It has been over three years since Paris Saint-Germain stunned the football world by acquiring both Neymar and Kylian Mbappe in the same transfer window.
The Ligue 1 club may remain associated with lavish spending but they haven't made a statement signing since.
In just a few months, though, that could change, with six-time Ballon d’Or winner Lionel Messi about to become a free agent.
Out of contract next summer, and still apparently disgruntled at Barcelona, despite the departure of president Josep Maria Bartomeu, the Argentine is suddenly a realistic target.
Neymar, certainly, would love to team up with his old Camp Nou colleague, with whom he formed two-thirds of the famous 'MSN' forward line that fired the Blaugrana to a treble in 2015.
Indeed, it was the Brazil ace who sparked speculation over Messi's possible arrival at the Parc des Princes when he told ESPN Argentina after Wednesday's 3-1 Champions League win over Manchester United: “To play with him again is what I want the most, to take advantage of him still playing.
Neymar joked that Messi might take his place in the team, but he was deadly serious about the prospect of teaming up with his fellow South American once again.
The Selecao star pushed the club to try to sign the attacker during the summer before it became evident that there were too many financial hurdles to clear amid the pandemic.
It has been speculated that Neymar might be aware of something still a secret to the general public, given the pair remain such good friends. In reality, though, he was probably only trying to push sporting director Leonardo into re-establishing contact with Messi and his representatives.
Neymar has some leverage in this situation. With his deal up in 2022, PSG are keen to keep him happy in order to tie him down to a long-term contract.
Signing one of the greatest players ever to dribble a ball would be no small price to pay financially, but it is certainly not outside the bounds of possibility for PSG, who could make sacrifices elsewhere in their side in order to create space for Messi on their payroll.
Angel Di Maria's contract will expire in the summer, and though he has been a fine servant to the club, he is not operating on the same footballing plane as his compatriot.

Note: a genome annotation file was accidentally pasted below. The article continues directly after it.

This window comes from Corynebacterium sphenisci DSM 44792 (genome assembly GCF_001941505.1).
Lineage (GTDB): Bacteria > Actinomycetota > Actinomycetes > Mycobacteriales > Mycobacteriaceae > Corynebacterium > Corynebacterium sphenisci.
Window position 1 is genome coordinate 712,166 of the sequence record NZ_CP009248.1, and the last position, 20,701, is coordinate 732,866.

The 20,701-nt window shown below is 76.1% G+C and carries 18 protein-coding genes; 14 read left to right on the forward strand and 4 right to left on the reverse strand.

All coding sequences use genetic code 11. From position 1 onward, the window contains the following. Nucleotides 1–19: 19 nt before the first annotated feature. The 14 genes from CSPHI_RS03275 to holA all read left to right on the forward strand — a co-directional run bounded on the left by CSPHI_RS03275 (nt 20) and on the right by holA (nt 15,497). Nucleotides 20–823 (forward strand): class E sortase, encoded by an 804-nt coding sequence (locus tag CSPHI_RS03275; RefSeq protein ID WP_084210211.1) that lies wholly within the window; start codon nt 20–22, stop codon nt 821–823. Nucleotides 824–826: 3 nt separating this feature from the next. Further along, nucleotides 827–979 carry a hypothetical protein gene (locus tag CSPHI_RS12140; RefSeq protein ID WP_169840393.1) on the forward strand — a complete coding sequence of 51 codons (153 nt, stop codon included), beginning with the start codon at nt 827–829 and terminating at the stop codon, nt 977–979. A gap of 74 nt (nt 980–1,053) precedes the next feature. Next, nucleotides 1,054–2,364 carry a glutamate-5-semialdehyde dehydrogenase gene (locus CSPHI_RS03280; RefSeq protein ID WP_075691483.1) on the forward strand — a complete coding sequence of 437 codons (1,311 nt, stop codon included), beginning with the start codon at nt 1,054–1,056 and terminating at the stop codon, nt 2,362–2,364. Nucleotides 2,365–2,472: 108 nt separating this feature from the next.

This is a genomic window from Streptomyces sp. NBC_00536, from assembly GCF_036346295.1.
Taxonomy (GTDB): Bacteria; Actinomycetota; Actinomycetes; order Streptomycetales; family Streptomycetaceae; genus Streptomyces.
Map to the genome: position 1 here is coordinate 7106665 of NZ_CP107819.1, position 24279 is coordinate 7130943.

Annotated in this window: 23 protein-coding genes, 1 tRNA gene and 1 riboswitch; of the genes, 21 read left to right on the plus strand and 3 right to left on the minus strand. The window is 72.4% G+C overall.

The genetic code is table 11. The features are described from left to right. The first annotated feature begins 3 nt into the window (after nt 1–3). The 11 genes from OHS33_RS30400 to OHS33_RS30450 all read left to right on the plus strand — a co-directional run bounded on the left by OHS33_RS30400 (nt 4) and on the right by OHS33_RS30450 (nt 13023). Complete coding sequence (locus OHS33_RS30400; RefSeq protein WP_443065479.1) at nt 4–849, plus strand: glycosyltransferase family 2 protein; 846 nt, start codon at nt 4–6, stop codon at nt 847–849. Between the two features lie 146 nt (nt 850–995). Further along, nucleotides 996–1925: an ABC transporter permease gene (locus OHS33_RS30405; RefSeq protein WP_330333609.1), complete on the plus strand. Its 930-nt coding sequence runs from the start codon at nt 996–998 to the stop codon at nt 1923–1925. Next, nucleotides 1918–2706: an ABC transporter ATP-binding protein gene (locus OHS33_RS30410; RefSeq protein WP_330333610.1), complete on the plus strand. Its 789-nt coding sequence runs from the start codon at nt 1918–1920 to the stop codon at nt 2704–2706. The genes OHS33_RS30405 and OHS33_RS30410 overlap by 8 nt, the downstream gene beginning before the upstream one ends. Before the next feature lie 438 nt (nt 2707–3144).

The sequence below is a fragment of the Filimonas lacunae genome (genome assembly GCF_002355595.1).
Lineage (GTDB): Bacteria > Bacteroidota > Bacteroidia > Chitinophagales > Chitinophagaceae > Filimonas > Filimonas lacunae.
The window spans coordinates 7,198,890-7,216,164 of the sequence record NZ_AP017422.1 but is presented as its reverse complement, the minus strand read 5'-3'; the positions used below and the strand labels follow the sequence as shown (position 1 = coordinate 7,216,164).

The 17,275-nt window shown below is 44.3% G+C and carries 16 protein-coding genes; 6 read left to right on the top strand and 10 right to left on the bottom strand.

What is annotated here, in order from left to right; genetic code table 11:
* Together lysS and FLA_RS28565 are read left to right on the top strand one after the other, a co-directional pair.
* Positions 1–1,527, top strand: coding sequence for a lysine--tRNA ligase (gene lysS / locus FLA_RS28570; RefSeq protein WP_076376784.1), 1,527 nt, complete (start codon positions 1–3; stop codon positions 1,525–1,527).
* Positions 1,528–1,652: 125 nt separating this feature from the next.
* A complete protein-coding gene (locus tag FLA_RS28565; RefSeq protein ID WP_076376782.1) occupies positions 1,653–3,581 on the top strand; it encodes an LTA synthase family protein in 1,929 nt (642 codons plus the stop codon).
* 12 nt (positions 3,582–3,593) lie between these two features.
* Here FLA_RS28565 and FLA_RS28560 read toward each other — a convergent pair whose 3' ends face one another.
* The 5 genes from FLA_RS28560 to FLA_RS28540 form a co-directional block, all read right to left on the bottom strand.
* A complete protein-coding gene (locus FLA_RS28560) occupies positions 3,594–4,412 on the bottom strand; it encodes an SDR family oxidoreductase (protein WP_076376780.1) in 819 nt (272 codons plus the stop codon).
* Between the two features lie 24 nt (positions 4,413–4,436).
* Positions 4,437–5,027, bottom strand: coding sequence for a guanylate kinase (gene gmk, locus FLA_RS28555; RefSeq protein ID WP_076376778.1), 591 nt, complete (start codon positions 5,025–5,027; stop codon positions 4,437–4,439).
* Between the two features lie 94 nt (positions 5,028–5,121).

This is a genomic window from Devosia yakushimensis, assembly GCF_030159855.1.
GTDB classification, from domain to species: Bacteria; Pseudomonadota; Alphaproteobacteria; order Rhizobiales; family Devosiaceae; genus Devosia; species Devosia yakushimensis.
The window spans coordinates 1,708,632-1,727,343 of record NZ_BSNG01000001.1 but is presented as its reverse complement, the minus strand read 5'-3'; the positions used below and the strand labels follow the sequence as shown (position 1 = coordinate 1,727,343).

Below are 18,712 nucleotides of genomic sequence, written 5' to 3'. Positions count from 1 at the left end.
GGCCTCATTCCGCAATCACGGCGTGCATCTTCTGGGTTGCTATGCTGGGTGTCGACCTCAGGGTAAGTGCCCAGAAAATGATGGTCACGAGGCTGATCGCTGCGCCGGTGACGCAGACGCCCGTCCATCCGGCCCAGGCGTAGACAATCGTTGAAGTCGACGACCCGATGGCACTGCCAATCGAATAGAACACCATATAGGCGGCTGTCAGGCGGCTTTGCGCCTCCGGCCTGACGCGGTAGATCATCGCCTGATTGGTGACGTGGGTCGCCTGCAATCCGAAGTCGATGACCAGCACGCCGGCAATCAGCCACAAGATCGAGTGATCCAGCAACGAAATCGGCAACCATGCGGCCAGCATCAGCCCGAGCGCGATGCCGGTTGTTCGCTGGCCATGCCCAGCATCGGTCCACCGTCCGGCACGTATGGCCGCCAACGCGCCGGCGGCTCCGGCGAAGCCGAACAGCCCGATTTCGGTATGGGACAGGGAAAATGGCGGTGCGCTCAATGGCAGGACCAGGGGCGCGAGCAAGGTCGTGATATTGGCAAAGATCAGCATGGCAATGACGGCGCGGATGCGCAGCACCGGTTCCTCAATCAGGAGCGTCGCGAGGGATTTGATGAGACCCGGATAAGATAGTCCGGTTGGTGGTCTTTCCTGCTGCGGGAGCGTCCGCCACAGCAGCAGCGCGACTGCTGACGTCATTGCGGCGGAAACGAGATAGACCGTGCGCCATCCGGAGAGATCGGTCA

If it came to it, Mbappe could even be one of those allowed to depart.
Real Madrid crave the World Cup winner, while the 21-year-old attacker has long made it known his ambition is to follow in the footsteps of his hero, Cristiano Ronaldo, by starring at the Santiago Bernabeu.
His contract, too, is in a delicate position and with Messi on the market, it could make medium-term sense to cut their losses on the Frenchman.
Of course, there has already been giddy talk in Catalunya of Neymar returning to Camp Nou, but the maths make such an idea impossible.
Barcelona have been instructed by the Spanish league to nearly half their wage bill, and Messi alone is set to put a terrific strain on those figures. Throw Neymar and the dizzying salary that he commands into the mix and it appears downright unrealistic.
Although the story is set to rumble for weeks – if not months – it seems improbable that anything will become clearer before Barcelona fill the void left by Bartomeu.
The Catalan club’s election will take place on January 24, with Messi an ally of two of the leading candidates. He remains close to Joan Laporta following the businessman’s previous stint as president, while Victor Font has made no secret of his plan to make Barca icon Xavi – who shared the pitch with Messi for many years – the club's next coach.
Despite these ties, Laporta has admitted that the 33-year-old's situation is precariously poised.
“I think it’s better that he stays,” the former director told Radio Catalunya. “But it won’t be easy in the club’s current situation, which makes it difficult to compete with other very powerful offers.”
PSG president Nasser Al-Khelaifi has refused to comment on the speculation linking his club with arguably the greatest player in history, but one can be sure that he is monitoring developments at Camp Nou closely, with interim Barca president Carles Tusquets again stating on Friday that Messi leaving last summer would have been for "the good of the club" from a financial perspective.
This tug of war threatens to have lasting implications at the very top of the European game. It is one Barca cannot afford to lose either, with the club in the midst of its worst negative spiral since just before Pep Guardiola was appointed coach in 2008.
For PSG, meanwhile, Messi would represent a signing to define a fresh era in the club’s history, four years after the previous cycle started.
At a time when the Parisian club is fighting to stay relevant among Europe’s heavyweights after a difficult start to the season, landing Messi might represent their greatest coup yet.